Jones v Lipman 1962 This is case law was originated from United Kingdom as well. This case demonstrates on the lifting of veil of incorporation when the company is misused in a wrongful way to disguise the true facts.
Back in 1962, Mr. Lipman has made an agreement to sell his house at 3 Fairlawn Avenue to Mr. Jones forA£5,250. He then changed his mind at the last moment and no longer wanted to sell that particular house. In order to avoid from being sued for breaching of contract, he then formed a new company and sold the land to the company, which he and another were the shareholders and directors.
After that, he claimed that he was no longer the owner of the land and could not fulfil the obligation according to the contract. Mr.
Jones sued Mr. Lipman for a breach of contract.
In this case, Mr. Lipman used his new company to escape from legal obligations. Therefore, the court when the interest of justice will lift the veil of incorporation and make Lipman to be liable for the defraud act done by him (Clement Chigbo, 2007).
Agency Smith, Stone & Knight Ltd v Birmingham Corp. 1939 Smith, Stone & Knight (SSK) is the owner is a company that owned some land, and one of their subsidiary company was responsible on operating one piece of their land. After a while, Birmingham Corp decided to purchase this piece of land. And any company who owned the land would be paid for it, and would reasonably compensate any owner for the business they ran on the land. After that, Birmingham Corp claimed for the compensation on the ownership of the land.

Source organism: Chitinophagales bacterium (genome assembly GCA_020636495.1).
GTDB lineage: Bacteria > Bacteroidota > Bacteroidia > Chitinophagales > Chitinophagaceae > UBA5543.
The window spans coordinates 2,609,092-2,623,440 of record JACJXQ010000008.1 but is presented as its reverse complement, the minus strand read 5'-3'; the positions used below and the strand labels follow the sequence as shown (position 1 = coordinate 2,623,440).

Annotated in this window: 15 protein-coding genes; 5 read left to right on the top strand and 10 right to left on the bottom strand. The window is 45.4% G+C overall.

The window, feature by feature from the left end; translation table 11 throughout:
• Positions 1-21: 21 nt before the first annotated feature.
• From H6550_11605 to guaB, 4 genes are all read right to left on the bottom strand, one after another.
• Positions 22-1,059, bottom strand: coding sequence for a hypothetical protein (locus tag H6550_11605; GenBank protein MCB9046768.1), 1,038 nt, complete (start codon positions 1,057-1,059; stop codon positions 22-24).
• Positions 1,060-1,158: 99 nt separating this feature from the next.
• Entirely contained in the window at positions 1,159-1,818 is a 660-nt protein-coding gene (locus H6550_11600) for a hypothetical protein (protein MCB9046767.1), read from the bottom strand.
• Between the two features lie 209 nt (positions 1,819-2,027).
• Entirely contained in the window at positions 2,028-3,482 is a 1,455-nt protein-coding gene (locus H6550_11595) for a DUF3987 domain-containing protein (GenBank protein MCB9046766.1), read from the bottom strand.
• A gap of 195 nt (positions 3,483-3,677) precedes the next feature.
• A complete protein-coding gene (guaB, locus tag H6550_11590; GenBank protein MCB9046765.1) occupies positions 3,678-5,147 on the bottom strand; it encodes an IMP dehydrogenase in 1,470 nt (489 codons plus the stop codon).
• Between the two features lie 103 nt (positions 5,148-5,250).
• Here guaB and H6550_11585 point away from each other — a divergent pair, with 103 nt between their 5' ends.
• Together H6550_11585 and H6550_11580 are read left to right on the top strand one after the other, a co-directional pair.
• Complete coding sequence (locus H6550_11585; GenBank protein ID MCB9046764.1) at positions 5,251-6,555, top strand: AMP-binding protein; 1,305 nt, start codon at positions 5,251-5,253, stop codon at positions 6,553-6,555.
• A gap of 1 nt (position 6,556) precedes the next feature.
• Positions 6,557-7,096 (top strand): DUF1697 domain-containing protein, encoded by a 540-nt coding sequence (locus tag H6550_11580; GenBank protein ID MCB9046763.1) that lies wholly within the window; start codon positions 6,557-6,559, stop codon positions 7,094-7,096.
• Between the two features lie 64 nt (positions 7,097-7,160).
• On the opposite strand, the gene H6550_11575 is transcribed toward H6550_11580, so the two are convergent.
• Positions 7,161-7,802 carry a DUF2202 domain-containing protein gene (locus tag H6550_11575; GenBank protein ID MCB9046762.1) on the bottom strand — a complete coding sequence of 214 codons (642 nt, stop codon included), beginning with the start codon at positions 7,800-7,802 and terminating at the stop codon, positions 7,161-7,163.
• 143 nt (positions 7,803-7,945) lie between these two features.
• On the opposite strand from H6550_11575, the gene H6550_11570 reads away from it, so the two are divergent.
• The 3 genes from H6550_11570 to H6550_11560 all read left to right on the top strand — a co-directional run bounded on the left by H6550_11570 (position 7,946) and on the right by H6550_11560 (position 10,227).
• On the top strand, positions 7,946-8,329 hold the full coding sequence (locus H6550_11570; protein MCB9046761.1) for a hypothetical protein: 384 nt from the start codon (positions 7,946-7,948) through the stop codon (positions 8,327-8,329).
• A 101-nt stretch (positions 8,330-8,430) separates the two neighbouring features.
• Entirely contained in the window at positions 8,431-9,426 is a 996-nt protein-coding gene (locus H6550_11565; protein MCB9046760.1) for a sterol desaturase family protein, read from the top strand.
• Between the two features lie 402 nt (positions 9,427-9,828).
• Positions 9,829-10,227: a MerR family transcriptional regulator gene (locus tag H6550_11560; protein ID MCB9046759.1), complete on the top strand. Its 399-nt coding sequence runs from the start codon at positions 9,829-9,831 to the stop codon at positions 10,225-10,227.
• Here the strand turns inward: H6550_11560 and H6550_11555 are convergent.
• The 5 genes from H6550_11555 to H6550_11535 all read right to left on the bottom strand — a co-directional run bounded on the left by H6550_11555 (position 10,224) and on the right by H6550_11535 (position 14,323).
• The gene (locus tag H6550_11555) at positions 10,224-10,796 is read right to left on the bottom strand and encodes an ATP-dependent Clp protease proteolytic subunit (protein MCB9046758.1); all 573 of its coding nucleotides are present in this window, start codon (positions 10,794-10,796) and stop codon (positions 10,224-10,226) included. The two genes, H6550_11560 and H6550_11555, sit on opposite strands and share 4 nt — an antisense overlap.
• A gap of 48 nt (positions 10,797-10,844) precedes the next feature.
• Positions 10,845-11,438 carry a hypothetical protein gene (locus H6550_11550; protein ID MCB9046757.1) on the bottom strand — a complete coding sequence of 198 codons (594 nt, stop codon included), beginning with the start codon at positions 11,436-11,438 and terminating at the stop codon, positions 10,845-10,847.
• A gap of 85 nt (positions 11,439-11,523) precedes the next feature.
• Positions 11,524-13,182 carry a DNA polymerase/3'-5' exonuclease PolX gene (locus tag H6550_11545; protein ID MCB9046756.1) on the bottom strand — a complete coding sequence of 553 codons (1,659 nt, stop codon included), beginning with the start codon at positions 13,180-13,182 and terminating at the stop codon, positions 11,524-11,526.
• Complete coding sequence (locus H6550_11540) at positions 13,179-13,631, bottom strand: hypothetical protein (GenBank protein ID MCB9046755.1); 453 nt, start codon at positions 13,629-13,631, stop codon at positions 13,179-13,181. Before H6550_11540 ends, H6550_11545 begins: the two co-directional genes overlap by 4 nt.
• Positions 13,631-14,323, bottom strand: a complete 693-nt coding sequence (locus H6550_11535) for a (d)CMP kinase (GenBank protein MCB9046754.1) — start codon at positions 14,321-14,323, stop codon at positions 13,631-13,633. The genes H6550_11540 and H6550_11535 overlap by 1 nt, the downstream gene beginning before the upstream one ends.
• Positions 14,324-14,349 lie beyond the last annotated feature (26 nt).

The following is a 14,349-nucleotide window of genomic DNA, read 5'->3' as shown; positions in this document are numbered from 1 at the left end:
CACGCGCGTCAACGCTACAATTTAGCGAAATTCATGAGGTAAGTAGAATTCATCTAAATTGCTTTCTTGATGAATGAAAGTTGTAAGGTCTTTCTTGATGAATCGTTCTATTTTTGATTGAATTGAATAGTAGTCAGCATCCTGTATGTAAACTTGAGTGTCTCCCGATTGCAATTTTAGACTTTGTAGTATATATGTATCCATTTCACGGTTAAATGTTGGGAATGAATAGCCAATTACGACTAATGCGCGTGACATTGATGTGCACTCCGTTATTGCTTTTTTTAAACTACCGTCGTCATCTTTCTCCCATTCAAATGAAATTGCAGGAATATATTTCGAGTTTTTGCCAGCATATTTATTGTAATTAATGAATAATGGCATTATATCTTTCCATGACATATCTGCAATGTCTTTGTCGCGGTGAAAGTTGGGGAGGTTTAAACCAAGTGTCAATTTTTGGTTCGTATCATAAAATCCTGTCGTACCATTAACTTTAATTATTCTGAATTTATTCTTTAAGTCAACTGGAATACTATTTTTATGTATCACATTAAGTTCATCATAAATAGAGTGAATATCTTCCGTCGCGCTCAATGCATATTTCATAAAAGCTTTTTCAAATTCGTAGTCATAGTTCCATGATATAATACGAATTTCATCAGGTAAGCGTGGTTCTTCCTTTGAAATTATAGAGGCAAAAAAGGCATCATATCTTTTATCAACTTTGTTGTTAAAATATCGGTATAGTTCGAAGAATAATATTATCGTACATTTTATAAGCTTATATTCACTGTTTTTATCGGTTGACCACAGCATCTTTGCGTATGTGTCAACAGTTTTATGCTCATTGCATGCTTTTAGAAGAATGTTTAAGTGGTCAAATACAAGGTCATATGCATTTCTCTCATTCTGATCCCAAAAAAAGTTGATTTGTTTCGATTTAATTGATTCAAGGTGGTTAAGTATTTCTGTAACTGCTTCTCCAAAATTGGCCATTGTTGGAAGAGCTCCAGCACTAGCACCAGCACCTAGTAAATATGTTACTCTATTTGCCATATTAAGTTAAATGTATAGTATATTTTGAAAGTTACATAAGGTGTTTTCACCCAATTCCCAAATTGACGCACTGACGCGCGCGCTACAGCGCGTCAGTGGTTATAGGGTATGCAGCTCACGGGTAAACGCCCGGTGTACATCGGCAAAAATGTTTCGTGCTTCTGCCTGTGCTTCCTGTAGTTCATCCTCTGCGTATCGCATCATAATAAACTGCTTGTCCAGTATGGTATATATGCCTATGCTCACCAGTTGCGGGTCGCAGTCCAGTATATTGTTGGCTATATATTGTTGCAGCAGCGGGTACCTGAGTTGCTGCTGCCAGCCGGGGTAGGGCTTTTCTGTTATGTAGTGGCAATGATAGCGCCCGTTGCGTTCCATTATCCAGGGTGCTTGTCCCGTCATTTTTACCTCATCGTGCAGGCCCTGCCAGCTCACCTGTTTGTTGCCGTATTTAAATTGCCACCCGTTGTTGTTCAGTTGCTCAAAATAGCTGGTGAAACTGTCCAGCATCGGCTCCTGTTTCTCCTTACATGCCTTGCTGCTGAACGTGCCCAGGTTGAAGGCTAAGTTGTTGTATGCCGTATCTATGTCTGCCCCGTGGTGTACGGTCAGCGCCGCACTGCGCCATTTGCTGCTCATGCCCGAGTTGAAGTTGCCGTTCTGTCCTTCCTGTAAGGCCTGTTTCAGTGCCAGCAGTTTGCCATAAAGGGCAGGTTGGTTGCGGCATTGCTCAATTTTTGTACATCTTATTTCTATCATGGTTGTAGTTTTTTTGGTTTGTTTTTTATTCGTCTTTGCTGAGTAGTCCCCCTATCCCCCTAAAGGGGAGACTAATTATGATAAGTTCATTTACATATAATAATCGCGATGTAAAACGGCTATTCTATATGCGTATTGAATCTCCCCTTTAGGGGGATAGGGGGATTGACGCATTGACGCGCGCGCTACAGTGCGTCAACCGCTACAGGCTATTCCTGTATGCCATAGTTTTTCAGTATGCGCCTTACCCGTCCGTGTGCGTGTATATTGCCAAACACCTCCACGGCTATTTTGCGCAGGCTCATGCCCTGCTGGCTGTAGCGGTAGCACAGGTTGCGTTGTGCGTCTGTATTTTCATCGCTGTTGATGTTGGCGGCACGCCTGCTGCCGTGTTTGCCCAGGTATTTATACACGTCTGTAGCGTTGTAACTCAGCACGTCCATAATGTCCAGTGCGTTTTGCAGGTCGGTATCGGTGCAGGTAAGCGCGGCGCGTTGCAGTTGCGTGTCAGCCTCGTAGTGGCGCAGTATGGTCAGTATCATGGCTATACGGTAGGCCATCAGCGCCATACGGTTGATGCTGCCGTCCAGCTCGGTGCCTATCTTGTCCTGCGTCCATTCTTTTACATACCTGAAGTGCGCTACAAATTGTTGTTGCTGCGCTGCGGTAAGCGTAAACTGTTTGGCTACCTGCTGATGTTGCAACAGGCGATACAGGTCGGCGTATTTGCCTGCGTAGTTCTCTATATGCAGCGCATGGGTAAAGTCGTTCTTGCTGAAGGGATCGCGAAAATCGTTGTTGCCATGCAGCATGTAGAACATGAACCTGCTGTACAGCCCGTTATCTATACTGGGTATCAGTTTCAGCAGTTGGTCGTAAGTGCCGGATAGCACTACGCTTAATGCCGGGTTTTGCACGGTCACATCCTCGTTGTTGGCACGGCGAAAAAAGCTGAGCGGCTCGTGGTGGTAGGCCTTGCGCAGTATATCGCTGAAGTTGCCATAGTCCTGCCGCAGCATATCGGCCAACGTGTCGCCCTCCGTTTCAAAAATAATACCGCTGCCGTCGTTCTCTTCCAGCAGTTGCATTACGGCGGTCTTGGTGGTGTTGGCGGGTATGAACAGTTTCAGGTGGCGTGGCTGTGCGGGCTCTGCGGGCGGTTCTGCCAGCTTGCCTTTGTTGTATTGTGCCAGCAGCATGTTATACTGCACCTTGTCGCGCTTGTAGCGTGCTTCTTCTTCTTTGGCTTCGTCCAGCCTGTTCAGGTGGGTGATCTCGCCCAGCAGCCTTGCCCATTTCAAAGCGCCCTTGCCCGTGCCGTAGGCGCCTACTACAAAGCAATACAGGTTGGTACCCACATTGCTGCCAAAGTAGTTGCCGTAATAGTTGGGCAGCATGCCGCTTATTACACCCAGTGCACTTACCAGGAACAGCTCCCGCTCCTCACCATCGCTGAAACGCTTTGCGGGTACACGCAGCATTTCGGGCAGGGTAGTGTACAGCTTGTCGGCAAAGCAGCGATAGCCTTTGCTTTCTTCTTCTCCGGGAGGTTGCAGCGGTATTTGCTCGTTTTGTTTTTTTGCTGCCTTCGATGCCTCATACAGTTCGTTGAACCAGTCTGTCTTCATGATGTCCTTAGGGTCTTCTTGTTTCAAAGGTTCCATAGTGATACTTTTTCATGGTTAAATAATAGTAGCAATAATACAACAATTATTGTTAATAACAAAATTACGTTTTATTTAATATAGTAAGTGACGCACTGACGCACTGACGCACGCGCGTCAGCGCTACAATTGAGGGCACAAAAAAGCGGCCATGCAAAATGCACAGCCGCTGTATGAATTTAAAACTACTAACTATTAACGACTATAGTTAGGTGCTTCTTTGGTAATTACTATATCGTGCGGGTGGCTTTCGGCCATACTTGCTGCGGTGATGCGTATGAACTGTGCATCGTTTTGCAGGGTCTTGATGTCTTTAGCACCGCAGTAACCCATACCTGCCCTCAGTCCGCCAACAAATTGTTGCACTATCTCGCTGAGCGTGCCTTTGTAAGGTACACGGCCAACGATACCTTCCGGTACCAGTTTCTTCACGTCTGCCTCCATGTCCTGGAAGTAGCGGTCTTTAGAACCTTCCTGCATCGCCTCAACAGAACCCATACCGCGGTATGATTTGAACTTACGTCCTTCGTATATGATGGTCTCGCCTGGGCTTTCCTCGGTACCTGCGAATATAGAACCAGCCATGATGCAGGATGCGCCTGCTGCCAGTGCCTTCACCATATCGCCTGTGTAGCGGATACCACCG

Then, Considering the subsidiary company was not the owner of that particular land Ampol Petroleum Pty Ltd v Findlay Sham/Facade Re FG(Films) Ltd. Unfairness Aspatra Sdn Bhd & Ors v Bank Bumiputra Malaysia Bhd.
The case law states that in order to do justice when the case was involved by an elemant of fraud, the court can generally lift the veil of incorporation. Hotel Jaya Puri Bhd. V National Union of Hotel, Bar & Restaurant Workers & Anor (1980) The court is willing to life the veil of incorporation if justice of the case so demands.
The veil can be lifted by statute (section) and case law (court). The court will ignore the separate legal personality and lift the veil to determine who would be liable for an offence. Group of Companies DHN Food Distributors Ltd v Tower Hamlets London Borough Council.